Edgar Degas does some more ironing

October 8, 2019 0 Comments
Edgar Degas, La repasseuse

A while ago I drew attention to the pictures Edgar Degas made of women ironing.  I tried to show how this unusual theme brought out the best in him as a painter.  This week, in Avignon, I came across another fine example that I hadn’t seen before.

It’s on display in the Musée Angladon.  This museum houses the works brought together by a remarkable collector, Jacques Doucet.  Doucet, who lived from 1853 to 1929, became a wealthy fashion designer and developed a keen eye for contemporary art.  His most important acquisition was certainly Picasso’s Les demoiselles d’Avignon (1907), one of the key works of modernism, which he bought from the artist in 1924 for 25,000 francs.  He had the painting appraised a few months later, when it was valued at between 250,000 and 300,000 francs.  Doucet knew Degas and admired his work: among other works in his collection is a superb double drawing, on green paper, of a dancer.

The ironing painting is called La repasseuse au bonet or simply La repasseuse and dates probably from 1874 (and so belongs to Degas’ ‘middle ironing period’).  It’s painted on canvas in what we would now call mixed media – pastel, charcoal and oil (the Museum caption translates ‘essence’ as ‘gas’).  Both composition and colours are simple and severe.  The ironer’s a middle aged woman dressed in black skirt and white blouse and wears a white bonnet with a frilled edge (has she had to iron this herself, you wonder).  The garment or cloth she’s ironing is unpatterned, and the background, an old wall, is equally plain.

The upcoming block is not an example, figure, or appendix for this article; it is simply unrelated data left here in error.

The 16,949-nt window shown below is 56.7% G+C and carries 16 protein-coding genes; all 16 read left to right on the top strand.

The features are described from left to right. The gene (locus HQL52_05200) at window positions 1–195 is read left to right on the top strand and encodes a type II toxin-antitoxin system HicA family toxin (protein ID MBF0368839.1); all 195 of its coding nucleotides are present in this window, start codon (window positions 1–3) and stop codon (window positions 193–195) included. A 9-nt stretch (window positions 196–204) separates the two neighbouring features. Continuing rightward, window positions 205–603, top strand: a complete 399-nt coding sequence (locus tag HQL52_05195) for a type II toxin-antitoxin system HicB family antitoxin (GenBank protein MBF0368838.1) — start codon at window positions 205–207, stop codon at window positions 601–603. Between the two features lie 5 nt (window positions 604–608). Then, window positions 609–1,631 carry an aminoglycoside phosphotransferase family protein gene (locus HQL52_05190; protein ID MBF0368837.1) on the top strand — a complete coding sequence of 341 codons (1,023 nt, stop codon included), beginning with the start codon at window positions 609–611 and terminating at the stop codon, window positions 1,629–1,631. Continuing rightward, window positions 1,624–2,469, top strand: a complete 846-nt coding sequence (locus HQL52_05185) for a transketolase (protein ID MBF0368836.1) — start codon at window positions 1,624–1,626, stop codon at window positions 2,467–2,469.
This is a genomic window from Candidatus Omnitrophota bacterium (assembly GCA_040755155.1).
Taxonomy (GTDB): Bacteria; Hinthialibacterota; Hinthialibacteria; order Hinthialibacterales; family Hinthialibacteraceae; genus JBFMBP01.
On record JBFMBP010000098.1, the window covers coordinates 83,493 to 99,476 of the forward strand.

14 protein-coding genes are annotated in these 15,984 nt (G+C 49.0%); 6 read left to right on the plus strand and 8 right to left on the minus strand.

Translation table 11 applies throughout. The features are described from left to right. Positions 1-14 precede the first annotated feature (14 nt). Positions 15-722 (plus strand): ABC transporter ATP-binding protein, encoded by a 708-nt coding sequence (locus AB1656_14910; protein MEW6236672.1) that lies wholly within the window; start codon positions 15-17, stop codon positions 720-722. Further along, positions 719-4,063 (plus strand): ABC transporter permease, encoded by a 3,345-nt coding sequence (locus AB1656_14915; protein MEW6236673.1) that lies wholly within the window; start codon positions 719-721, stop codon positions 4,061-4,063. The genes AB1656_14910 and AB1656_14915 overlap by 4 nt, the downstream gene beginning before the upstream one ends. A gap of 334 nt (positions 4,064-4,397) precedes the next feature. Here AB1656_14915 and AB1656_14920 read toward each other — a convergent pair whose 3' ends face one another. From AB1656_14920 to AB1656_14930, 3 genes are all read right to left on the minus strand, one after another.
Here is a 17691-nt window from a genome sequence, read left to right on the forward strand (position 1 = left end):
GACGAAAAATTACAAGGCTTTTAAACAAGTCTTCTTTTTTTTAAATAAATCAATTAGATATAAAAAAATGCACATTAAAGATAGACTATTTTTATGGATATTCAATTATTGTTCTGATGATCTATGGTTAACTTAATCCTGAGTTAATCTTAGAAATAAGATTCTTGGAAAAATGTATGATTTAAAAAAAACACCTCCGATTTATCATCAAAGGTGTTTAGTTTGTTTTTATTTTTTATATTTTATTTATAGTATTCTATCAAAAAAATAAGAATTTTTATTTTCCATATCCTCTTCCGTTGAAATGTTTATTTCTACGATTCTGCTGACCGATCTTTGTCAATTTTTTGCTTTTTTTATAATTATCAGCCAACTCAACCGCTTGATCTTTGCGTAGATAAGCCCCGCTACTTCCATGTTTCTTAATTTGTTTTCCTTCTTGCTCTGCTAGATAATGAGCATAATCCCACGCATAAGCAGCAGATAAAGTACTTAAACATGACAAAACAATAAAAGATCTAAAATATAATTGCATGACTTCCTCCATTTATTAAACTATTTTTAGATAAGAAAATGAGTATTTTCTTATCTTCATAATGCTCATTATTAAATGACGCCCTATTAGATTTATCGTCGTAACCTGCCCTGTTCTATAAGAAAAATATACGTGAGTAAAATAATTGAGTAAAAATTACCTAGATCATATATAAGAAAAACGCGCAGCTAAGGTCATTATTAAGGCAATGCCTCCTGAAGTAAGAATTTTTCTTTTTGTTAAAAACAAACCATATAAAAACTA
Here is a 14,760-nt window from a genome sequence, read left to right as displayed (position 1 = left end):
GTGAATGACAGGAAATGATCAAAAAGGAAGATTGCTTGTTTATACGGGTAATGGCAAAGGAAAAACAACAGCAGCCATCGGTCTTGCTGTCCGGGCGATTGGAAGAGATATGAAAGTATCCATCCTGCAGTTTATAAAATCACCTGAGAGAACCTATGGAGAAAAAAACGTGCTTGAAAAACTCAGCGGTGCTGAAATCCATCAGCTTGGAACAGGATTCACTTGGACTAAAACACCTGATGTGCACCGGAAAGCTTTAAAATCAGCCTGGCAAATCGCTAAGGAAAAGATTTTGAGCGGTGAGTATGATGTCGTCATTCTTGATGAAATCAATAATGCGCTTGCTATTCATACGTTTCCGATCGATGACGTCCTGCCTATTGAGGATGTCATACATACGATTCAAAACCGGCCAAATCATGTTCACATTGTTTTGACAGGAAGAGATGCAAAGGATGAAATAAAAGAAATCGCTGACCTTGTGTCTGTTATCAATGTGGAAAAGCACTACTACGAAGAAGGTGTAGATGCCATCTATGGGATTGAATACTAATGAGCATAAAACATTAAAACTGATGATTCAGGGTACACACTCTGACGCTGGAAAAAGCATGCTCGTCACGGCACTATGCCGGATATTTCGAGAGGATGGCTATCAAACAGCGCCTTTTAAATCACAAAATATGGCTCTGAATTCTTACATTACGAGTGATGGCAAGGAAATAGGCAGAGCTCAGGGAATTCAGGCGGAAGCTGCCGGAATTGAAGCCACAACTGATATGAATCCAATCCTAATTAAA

Like many of Degas’ pictures this one holds forceful energy, but energy in poise.  All the forces are directed downward: down through the woman’s trunk, down through her left arm that holds the garment (and almost the frame of the picture) in place, and down through the (slightly bent) right arm.  The hand of that arm clutches, in a tight grip, the handle of the black iron.  There’s a suggestion that Degas originally planning the right arm to descend at a slightly more acute angle: the greater stretch of the arm he finally painted adds to the feeling of hard physical effort.

We don’t see the ironer’s face, which is in dark silhouette.  But that doesn’t mean that she’s a generic, stock labourer.  We feel her as a real, individual presence.  Through his treatment of her figure, and through the simple act of concentrating our attention on her, isolating her from any distracting context, Degas gives her a dignity, even a nobility, that marks him out as one of the most humane of painters.

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